Date of Award:

1988

Document Type:

Thesis

Degree Name:

Master of Science (MS)

Department:

Natural Resources

Advisor/Chair:

Gar W. Workman

Abstract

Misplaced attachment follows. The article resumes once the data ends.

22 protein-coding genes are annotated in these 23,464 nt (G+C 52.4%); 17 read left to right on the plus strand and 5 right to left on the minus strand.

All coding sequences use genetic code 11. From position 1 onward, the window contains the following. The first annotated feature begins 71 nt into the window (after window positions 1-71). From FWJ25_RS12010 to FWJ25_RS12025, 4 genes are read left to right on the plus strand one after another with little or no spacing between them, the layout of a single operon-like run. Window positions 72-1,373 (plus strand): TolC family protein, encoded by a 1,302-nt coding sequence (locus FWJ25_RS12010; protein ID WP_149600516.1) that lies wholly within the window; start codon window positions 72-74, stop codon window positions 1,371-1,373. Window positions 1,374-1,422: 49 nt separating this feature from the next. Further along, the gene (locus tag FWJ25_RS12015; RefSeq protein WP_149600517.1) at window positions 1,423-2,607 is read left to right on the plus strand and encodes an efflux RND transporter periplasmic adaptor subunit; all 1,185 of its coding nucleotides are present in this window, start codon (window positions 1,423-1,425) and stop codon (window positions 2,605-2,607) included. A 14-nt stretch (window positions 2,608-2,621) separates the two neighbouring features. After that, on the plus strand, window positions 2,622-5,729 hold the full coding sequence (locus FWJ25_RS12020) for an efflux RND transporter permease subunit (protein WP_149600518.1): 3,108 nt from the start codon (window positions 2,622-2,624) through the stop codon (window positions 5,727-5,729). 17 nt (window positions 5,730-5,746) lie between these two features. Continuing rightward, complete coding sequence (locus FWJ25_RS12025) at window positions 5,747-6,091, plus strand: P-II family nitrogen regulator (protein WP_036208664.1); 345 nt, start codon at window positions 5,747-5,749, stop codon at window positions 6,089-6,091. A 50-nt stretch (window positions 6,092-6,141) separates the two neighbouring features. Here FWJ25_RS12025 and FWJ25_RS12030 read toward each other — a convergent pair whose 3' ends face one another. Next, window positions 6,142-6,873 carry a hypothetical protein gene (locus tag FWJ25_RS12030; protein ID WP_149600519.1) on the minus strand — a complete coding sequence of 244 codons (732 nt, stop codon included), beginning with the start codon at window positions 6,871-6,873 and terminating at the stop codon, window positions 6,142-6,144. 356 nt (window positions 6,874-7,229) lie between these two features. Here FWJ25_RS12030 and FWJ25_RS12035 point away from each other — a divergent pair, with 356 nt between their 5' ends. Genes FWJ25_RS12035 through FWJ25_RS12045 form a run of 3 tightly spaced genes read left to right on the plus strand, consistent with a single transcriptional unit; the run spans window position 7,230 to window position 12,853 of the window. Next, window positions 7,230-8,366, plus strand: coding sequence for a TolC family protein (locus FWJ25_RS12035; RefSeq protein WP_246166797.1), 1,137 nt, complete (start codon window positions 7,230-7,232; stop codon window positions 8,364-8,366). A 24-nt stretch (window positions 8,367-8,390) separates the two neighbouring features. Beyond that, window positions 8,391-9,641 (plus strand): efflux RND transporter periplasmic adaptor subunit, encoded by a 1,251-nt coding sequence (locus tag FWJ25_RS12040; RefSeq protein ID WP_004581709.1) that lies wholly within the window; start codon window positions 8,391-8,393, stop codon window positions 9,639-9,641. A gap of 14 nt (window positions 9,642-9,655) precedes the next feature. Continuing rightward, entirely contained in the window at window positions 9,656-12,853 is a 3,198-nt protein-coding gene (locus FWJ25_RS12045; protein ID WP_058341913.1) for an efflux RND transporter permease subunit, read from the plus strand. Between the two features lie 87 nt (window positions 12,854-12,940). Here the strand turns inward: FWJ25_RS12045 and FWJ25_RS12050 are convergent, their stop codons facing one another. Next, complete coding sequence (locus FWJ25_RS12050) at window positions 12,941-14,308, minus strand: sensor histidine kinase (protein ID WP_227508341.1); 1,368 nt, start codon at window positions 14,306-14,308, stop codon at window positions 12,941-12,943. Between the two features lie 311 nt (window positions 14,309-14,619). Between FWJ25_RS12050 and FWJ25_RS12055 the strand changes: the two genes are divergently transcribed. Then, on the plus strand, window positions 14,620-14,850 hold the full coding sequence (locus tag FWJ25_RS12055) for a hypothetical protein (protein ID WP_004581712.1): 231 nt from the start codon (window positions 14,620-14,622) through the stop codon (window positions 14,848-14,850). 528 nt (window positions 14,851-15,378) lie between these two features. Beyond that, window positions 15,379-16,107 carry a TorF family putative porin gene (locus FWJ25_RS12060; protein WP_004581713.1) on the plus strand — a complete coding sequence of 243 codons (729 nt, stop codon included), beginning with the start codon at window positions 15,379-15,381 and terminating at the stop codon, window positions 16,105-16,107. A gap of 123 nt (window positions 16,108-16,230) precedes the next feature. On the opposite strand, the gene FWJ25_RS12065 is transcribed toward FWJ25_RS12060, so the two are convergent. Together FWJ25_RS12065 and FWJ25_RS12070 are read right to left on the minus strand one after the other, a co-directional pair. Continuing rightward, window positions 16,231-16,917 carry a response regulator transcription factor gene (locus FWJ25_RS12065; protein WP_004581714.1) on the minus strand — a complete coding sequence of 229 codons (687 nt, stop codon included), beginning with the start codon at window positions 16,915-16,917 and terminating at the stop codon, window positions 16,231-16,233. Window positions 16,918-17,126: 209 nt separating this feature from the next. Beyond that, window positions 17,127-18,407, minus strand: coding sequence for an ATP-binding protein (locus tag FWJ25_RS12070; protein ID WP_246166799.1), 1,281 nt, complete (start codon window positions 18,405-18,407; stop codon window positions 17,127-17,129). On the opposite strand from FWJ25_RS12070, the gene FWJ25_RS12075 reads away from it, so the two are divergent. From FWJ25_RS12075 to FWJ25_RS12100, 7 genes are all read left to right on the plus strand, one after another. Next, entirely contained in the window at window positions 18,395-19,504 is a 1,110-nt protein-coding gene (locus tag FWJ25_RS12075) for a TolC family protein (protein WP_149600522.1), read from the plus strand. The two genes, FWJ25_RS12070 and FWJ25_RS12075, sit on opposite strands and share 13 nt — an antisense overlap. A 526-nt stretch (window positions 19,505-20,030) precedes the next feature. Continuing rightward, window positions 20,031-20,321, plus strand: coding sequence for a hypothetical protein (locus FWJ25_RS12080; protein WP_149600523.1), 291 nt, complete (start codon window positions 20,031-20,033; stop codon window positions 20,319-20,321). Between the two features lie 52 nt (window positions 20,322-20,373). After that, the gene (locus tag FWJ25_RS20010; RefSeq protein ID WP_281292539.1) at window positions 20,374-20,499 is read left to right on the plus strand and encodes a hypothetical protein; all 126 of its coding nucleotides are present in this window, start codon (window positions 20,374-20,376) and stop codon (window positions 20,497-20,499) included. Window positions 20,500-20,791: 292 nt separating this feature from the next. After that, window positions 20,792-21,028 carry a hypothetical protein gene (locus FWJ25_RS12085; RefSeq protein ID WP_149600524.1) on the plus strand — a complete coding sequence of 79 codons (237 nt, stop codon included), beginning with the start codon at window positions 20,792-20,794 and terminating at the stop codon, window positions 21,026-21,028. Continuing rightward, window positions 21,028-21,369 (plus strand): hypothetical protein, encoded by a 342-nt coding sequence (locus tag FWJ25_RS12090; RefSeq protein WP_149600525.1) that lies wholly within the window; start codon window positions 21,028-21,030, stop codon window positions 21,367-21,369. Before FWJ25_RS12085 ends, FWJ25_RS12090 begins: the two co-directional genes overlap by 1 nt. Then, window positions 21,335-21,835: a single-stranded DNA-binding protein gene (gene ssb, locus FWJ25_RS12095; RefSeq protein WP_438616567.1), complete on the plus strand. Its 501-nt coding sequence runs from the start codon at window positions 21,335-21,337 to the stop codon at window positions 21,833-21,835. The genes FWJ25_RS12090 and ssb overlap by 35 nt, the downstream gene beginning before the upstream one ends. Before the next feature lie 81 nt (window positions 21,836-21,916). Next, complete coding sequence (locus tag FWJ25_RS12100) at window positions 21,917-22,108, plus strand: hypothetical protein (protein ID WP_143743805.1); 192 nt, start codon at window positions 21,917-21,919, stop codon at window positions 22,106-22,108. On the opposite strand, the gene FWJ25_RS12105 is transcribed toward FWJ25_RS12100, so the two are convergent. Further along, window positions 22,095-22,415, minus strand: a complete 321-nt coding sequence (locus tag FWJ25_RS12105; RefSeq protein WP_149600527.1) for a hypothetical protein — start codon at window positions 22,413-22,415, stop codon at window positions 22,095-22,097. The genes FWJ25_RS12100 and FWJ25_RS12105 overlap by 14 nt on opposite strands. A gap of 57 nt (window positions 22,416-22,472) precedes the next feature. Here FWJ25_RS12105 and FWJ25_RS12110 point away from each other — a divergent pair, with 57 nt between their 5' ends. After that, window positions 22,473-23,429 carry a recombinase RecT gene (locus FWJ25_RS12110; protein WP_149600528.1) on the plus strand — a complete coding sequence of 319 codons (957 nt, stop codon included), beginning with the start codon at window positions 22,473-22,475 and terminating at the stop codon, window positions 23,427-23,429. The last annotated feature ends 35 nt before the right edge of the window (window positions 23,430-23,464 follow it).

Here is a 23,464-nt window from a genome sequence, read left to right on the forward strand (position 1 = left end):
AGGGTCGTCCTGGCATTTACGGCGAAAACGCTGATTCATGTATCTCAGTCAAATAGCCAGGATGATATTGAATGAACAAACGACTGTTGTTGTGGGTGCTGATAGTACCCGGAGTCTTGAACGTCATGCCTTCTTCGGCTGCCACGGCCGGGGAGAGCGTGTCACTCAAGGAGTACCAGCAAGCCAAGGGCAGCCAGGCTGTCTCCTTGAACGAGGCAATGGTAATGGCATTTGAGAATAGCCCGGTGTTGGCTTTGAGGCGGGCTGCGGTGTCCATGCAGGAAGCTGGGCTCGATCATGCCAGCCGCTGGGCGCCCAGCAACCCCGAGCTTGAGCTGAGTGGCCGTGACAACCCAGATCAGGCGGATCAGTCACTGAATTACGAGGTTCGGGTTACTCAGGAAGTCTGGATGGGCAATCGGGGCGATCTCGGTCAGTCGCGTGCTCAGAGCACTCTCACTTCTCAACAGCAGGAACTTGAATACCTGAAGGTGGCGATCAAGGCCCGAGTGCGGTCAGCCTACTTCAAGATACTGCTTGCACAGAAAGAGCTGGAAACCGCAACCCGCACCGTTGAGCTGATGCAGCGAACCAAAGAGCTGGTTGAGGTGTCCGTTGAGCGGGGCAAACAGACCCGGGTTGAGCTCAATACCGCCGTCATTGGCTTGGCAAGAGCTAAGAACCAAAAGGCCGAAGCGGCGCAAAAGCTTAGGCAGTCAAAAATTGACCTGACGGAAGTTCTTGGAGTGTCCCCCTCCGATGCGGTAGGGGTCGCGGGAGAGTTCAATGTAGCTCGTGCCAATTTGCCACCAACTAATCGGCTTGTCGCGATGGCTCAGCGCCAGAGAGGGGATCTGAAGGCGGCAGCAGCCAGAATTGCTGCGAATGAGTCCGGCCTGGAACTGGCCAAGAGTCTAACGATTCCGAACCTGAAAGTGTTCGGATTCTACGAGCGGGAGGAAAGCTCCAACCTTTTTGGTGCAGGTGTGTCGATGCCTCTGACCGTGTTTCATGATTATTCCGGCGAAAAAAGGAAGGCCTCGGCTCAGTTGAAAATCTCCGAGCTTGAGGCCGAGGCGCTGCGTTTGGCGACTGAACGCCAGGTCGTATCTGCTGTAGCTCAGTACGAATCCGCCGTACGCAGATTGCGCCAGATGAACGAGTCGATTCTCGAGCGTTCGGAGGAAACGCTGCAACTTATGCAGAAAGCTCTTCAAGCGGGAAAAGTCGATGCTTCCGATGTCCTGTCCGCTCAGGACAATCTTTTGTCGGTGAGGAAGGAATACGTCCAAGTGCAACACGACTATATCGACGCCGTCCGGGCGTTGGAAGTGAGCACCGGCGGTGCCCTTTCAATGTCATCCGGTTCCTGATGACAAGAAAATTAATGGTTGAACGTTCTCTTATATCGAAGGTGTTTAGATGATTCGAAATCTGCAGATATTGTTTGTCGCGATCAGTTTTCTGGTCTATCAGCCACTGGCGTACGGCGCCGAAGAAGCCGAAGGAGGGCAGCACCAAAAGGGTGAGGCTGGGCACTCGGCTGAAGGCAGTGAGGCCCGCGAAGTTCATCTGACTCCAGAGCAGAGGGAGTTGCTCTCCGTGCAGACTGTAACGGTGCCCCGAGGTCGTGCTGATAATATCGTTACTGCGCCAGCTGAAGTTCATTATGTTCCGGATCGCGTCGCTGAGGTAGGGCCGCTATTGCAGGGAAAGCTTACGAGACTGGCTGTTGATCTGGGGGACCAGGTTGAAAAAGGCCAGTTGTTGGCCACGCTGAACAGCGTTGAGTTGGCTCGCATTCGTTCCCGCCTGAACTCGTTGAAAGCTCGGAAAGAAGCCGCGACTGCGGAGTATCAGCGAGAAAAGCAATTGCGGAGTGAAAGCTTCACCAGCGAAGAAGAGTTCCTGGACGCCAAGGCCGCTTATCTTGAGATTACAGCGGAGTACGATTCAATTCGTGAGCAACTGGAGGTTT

This study examined the effects of habitat parameters, disturbances and predation on the reproductive success of golden eagles (Aguila chrysaetos), ferruginous hawks (Buteo regalis), red-tailed hawks (Buteo jamaicensis) and prairie falcons (Falco mexicanus) in the desert area southwest of the Great Salt Lake in northwestern Utah. The prairie falcon was the only species examined that had a normal reproductive output during the study years of 1984-1986. The prairie falcon was better able to utilize the avian prey species which were very difficult for the larger and slower raptor species to capture. During the reproductive period prairie falcons used Townsend ground squirrel (Sperrnophilus townsendii) heavily. The golden eagles, ferruginous, and red-tailed hawks were not able to obtain sufficient numbers of their primary prey species, the cottontail rabbit (Sylvilagus nuttallii) and black-tailed jackrabbit (Lepus californicus), to allow for a normal reproductive output. These prey species were at the low point of their cyclic population pattern. Disturbance to raptors was not an important factor on this remote study area. Predation, primarily terrestrial mammals, did have a negative effect on reproductive success; however, it was not a major consideration due to lack of predator access on most of the cliff nesting sites of the golden eagle, red-tailed hawk, and prairie falcon. Predation appeared to have a greater impact on the ferruginous hawk nesting success as their nest sites were normally accessable to mammalian predators. Raptor nest site exposure was unimportant to nesting raptors. The nest exposure was very similar to the exposure ratio of the available cliff sites.

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